The Differences in Identity Theft and How to Protect Yourself

Keeping your identity secure can seem like an uphill battle. Indeed, there are countless ways criminals seek to use your personal information for their personal gains. The experts at Evolve Bank & Trust have gathered five of the most common types of identity theft and outlined how you can protect yourself against them. 


Financial Identity Theft is what you generally think of when you think of someone’s identity has been stolen. This is when a criminal gains access to a bank account, credit card numbers, or a Social Security number to utilize existing accounts or open new accounts. The criminal is stealing your identity for personal financial gains. The best way to avoid financial identity theft is monitor your accounts and credit report for any irregular changes – such as spikes in usage or new accounts being opened.  


Medical Identity Theft happens when someone receives medical care in your name. If you are a victim of medical identity theft, you may receive bills for procedures you didn’t receive and from doctors you don’t know. In that case, you should call the healthcare provider and dispute the charges. You should also monitor your insurance benefit statements for any procedures or appointments fraudulently charged to your account.  


Tax Identity Theft occurs when a criminal files taxes fraudulently on your behalf to steal your tax refund. The first line of defense when it comes to tax identity theft is avoiding phishing attempts. Do not provide your personal information when you receive any unsolicited communication claiming to be the IRS. If your tax return is rejected because another has already been submitted, you should file a fraud claim with the IRS.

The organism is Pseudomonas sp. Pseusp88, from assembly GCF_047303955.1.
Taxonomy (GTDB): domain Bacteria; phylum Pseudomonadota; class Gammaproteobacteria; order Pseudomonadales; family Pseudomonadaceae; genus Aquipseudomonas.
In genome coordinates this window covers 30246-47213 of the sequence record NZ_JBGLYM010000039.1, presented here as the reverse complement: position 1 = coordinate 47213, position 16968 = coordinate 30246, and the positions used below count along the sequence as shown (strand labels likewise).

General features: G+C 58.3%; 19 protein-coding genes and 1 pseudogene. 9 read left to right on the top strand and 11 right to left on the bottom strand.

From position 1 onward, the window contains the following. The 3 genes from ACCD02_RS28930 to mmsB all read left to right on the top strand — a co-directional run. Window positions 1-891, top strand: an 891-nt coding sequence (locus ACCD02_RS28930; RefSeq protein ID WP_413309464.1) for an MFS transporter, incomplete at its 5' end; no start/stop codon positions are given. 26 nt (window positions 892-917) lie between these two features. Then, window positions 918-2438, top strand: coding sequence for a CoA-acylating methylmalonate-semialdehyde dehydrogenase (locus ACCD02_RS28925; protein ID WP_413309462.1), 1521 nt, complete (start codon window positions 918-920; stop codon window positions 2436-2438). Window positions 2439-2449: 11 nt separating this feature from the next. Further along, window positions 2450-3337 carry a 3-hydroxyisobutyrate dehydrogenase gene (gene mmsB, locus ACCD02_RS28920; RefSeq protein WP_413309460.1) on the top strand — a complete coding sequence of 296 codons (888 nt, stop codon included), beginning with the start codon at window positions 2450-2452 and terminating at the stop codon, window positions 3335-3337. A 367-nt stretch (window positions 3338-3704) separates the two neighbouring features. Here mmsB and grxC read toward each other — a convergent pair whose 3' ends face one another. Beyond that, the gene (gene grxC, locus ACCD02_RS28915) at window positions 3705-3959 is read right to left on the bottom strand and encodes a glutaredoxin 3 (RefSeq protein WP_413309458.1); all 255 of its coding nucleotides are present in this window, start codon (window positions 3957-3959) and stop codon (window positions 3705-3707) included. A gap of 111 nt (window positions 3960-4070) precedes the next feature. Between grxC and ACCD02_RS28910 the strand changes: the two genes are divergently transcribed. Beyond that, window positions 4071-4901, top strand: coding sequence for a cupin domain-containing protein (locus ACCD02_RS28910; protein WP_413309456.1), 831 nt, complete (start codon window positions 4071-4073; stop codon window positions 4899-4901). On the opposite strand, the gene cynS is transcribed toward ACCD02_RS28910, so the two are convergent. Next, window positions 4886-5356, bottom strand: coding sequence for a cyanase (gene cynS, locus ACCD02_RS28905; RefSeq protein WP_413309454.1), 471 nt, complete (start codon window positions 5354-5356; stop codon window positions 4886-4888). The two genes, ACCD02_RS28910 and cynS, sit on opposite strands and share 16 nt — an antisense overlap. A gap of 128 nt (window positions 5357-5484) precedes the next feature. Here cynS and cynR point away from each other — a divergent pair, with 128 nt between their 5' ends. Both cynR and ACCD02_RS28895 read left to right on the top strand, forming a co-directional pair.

Estate Identity Theft is particular to criminals who steal the identity of a person who is deceased. This is a particularly tricky form of identity theft as the person is not here to monitor their own accounts, and loved ones are busy mourning, and thus criminals take advantage of the opportunity to open fraudulent accounts and even steal the deceased’s money. In the event of a family member’s passing, it’s important to take steps to safeguard their accounts and their ID. First, be sure to monitor their bank accounts so long as they are open. Next, be sure to inform a nationwide credit bureau of the death and request a death notice flag. This will ensure no new accounts will be opened their name.  


Child Identity Theft is particular to criminals stealing the identity of minors to open fraudulent accounts. Similar to Estate ID theft, Child Identity Theft can often go undetected as minors often have no accounts or credit to speak of, and thus are not monitoring their credit reports. To avoid child identity theft, parents should monitor credit reports for minors and report any fraudulent activity.  

For more information on keeping your identity secure, click here.